I did have one issue with Into the Radius’ Seated Mode not working as advertised. The game’s tracking systems seem to be built around the assumption that you’re standing up, so trying to pull out items that are stowed on your character’s hips or lower back while you’re seated is an exercise in futility, no matter what mode you’re in.
Into the Radius only sort of has a plot. The game has no particular interest in sending you in any particular direction, besides the slight guide you get from high-priority missions, which are the closest thing the game has to a critical path. Into the Radius is huge, sprawling and full of obstacles – it’s very easy to get in over your head. The monsters you’ll encounter are often dumb but numerous, and they’ll chase you to the ends of the earth once they’ve heard or seen you. A single unsuppressed gunshot at the wrong time can turn a milk run into a rolling disaster.
Between them, the half-visible anomalies that roam the countryside and the Dali landscapes that make up most of the Zone, you’ll never feel like you’ve got a true handle on your situation in Into the Radius. It’s tense, immersive, and often genuinely creepy.
Physics and Interaction Woes
However, the gameplay is also frequently undermined by the game’s controls and physics, neither of which are quite up to the job. Take the virtual pouch system, for example, which is often unreliable. You’ve got places to stow gear on your waist, chest, upper arms and back, but the upper-arm slots in particular were difficult to retrieve items from. I lost track of the number of times I went to grab my knife, map or probes, but ended up with nothing at all.
The same problem applies to interactive items. Opening cabinets or footlockers is strangely difficult, while grabbing items off a table involves working with an unreliable context-sensitive prompt that isn’t as easy to use as I’d like.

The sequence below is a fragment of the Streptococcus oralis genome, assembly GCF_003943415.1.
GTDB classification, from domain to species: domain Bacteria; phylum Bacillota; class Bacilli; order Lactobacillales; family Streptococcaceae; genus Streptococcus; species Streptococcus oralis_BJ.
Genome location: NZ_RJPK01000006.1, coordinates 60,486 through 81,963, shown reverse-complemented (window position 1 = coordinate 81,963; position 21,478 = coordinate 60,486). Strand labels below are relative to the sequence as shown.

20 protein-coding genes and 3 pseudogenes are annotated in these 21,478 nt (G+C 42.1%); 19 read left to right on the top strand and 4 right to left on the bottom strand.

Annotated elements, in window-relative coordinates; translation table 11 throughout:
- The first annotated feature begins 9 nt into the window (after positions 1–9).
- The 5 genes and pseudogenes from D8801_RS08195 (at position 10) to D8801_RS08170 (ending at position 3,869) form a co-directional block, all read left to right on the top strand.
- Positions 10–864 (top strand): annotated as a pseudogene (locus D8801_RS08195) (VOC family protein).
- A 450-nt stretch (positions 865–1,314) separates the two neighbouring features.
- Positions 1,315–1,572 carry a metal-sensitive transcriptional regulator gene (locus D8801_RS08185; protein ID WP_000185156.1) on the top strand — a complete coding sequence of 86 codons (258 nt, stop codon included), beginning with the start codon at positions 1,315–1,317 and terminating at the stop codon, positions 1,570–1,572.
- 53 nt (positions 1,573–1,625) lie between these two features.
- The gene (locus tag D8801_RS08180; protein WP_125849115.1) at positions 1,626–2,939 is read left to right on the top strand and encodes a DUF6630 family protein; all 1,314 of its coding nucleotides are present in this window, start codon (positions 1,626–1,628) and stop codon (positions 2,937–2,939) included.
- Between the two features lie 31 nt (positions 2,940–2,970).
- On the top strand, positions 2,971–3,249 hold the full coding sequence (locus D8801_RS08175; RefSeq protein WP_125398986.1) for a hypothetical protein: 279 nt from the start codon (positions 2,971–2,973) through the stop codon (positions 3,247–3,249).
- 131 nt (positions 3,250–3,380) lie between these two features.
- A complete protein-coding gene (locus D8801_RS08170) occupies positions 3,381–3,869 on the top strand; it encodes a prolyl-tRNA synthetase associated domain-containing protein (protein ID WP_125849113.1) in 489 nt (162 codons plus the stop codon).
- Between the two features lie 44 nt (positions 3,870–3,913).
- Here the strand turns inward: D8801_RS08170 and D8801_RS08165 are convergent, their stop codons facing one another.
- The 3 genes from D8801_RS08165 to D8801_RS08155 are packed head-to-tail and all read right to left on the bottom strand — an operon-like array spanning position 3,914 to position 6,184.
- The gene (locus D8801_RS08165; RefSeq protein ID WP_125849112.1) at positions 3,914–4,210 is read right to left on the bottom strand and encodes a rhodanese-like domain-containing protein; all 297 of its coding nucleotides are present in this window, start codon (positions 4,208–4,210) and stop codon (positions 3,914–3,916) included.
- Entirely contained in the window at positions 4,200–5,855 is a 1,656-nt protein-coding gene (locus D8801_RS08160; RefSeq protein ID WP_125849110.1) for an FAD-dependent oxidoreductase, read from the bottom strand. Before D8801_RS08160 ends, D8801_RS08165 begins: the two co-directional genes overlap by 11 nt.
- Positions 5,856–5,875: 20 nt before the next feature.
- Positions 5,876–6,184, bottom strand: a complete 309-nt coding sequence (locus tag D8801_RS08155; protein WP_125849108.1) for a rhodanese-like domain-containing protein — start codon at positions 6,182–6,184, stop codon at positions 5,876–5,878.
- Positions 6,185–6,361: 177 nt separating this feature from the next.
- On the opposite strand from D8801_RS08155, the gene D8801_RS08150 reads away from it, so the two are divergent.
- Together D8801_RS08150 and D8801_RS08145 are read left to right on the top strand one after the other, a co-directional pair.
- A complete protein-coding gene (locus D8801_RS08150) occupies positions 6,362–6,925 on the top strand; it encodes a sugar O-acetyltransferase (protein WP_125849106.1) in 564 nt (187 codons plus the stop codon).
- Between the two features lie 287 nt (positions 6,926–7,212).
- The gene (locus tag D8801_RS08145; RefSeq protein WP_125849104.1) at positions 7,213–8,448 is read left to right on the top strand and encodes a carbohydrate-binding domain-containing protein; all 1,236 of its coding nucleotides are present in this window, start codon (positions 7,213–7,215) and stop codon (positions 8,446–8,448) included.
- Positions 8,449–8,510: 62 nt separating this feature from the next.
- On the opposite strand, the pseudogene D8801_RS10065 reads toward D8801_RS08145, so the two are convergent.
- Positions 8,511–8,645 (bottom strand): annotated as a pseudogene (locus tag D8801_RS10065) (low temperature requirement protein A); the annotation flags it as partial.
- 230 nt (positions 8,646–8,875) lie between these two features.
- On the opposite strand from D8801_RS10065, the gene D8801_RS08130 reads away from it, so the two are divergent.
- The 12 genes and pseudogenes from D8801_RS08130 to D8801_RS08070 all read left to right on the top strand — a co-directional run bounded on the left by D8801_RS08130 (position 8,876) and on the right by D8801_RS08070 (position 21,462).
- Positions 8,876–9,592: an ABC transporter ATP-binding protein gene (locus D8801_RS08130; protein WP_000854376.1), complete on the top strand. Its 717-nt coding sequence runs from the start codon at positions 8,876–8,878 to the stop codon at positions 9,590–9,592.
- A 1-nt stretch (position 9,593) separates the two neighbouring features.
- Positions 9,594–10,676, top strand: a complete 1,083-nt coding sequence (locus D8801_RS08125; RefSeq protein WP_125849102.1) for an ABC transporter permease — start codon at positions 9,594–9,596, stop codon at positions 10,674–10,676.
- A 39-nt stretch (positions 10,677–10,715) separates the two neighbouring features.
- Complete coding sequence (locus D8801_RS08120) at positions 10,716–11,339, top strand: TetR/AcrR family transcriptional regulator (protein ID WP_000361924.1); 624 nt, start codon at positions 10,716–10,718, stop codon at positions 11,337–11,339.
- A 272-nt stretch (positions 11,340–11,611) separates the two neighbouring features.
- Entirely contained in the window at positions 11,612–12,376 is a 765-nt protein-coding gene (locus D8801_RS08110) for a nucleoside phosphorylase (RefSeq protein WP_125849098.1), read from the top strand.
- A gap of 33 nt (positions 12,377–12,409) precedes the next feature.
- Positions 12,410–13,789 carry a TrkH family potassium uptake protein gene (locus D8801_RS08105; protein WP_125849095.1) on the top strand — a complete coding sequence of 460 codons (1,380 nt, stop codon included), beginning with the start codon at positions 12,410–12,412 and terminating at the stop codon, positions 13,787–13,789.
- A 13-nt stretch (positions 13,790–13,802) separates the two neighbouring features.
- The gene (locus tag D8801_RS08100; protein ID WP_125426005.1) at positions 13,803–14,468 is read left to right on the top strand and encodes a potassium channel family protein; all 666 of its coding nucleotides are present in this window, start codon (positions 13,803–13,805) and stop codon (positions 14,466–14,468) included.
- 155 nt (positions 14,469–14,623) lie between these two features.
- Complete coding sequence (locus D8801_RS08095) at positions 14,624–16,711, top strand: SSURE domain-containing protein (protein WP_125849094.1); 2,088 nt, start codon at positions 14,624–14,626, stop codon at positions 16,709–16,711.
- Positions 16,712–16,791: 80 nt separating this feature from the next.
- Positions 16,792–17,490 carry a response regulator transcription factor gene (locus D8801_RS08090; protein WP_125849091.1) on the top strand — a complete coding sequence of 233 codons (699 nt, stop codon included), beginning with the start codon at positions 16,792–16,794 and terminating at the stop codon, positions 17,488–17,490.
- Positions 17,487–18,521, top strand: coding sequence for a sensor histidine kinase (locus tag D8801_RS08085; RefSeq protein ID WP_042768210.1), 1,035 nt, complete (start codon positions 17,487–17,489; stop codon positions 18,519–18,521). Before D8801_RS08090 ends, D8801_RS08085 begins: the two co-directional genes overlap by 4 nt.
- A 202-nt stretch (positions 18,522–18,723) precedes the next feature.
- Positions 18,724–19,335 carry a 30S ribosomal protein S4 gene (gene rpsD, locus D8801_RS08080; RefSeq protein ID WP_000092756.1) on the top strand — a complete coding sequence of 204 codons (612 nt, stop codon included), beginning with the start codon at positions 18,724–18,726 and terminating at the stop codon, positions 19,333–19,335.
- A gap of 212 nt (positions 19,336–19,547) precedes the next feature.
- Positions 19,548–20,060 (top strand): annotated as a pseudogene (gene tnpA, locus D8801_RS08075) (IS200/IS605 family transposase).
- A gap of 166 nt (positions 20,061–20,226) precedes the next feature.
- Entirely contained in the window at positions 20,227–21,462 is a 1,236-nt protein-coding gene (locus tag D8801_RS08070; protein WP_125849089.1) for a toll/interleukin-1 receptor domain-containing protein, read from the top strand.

The physics are equally difficult to work with. Objects in your environment will frequently shoot off in random directions like they’ve been greased, getting lost in ground clutter or ricocheting off into the distance. It wasn’t unusual to lose an empty pistol magazine or a thrown knife because they stuck to the ground and glitched through it.
Ordinarily, I wouldn’t ding a game too harshly for physics glitches, but if there’s one thing Into the Radius has going for it, it’s a relentless sense of immersion. Having to scrounge for every individual resource, including items like pistol magazines that other games usually gloss over, is part of the experience. Losing one of those resources to a random glitch or bug, immediately drops you out of the simulation.
These problems were already present in the earlier PC VR release of Into the Radius, but the Quest 2 release also features substantially lower-end graphics. Nine times out of ten, this doesn’t have a serious impact on the experience, but it also means that sometimes small objects will easily blend into their environment and navigating a room in the dark is an exercise in futility. In my playthrough, I also encountered a bug that displayed the visual effects of the Radius’ lethal anomalous zones (which are supposed to be invisible, unless you use probes) at all times, allowing me to circumvent one of the game’s major mechanics.
Into the Radius Quest 2 Review: Final Verdict
There’s a lot that Into the Radius does right, but it’s a one-step-forward, one-step-back situation. It’s one of the most immersive survival games in VR, but being ported to the Quest 2 only furthers its issues with bland visuals, dodgy physics and imprecise interactions.
It’s a series of annoyances that would be easy to brush off in a lot of other games, but Into the Radius’s emphasis on resource scarcity and precision under fire makes them maddening. A few years down the line, tighter physics and advances in standalone hardware could make these non-issues, but for now, it leaves Into the Radius as an interesting but flawed experience.
Despite the hitches, Into the Radius will be well worth your time if you’re looking for a creepy, all-or-nothing survival sim, but its reach distinctly exceeds its grasp.